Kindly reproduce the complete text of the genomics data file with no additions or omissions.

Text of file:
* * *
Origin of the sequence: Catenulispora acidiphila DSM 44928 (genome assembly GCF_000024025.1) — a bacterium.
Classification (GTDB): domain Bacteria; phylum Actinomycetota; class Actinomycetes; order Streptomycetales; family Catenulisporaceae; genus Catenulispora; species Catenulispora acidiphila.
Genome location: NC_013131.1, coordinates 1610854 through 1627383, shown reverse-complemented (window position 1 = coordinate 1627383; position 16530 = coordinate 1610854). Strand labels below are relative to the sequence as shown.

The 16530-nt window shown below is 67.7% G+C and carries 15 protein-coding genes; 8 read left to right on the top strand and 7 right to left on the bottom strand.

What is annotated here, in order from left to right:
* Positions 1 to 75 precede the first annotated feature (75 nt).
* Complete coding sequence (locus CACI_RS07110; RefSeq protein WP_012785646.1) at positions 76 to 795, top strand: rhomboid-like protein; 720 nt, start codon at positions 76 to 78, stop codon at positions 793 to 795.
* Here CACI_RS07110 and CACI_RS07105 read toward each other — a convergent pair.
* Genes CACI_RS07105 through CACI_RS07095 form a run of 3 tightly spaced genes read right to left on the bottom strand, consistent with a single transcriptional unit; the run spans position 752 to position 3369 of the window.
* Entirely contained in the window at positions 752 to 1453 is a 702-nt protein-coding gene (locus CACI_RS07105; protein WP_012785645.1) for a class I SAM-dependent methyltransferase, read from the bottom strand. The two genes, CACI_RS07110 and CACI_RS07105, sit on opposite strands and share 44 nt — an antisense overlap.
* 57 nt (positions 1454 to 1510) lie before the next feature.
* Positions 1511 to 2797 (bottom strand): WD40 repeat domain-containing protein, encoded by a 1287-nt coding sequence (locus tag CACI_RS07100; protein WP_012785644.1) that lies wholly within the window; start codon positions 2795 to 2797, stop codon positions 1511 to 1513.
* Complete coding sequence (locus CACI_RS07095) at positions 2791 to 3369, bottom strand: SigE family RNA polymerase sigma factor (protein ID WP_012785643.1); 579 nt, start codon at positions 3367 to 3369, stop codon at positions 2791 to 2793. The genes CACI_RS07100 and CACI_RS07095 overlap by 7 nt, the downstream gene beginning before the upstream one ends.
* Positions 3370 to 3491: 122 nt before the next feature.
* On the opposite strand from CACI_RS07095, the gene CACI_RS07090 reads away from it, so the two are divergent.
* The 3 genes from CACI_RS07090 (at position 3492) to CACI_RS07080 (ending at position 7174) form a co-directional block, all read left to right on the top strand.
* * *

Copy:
Origin of the sequence: Catenulispora acidiphila DSM 44928 (genome assembly GCF_000024025.1) — a bacterium.
Classification (GTDB): domain Bacteria; phylum Actinomycetota; class Actinomycetes; order Streptomycetales; family Catenulisporaceae; genus Catenulispora; species Catenulispora acidiphila.
Genome location: NC_013131.1, coordinates 1610854 through 1627383, shown reverse-complemented (window position 1 = coordinate 1627383; position 16530 = coordinate 1610854). Strand labels below are relative to the sequence as shown.

The 16530-nt window shown below is 67.7% G+C and carries 15 protein-coding genes; 8 read left to right on the top strand and 7 right to left on the bottom strand.

What is annotated here, in order from left to right:
* Positions 1 to 75 precede the first annotated feature (75 nt).
* Complete coding sequence (locus CACI_RS07110; RefSeq protein WP_012785646.1) at positions 76 to 795, top strand: rhomboid-like protein; 720 nt, start codon at positions 76 to 78, stop codon at positions 793 to 795.
* Here CACI_RS07110 and CACI_RS07105 read toward each other — a convergent pair.
* Genes CACI_RS07105 through CACI_RS07095 form a run of 3 tightly spaced genes read right to left on the bottom strand, consistent with a single transcriptional unit; the run spans position 752 to position 3369 of the window.
* Entirely contained in the window at positions 752 to 1453 is a 702-nt protein-coding gene (locus CACI_RS07105; protein WP_012785645.1) for a class I SAM-dependent methyltransferase, read from the bottom strand. The two genes, CACI_RS07110 and CACI_RS07105, sit on opposite strands and share 44 nt — an antisense overlap.
* 57 nt (positions 1454 to 1510) lie before the next feature.
* Positions 1511 to 2797 (bottom strand): WD40 repeat domain-containing protein, encoded by a 1287-nt coding sequence (locus tag CACI_RS07100; protein WP_012785644.1) that lies wholly within the window; start codon positions 2795 to 2797, stop codon positions 1511 to 1513.
* Complete coding sequence (locus CACI_RS07095) at positions 2791 to 3369, bottom strand: SigE family RNA polymerase sigma factor (protein ID WP_012785643.1); 579 nt, start codon at positions 3367 to 3369, stop codon at positions 2791 to 2793. The genes CACI_RS07100 and CACI_RS07095 overlap by 7 nt, the downstream gene beginning before the upstream one ends.
* Positions 3370 to 3491: 122 nt before the next feature.
* On the opposite strand from CACI_RS07095, the gene CACI_RS07090 reads away from it, so the two are divergent.
* The 3 genes from CACI_RS07090 (at position 3492) to CACI_RS07080 (ending at position 7174) form a co-directional block, all read left to right on the top strand.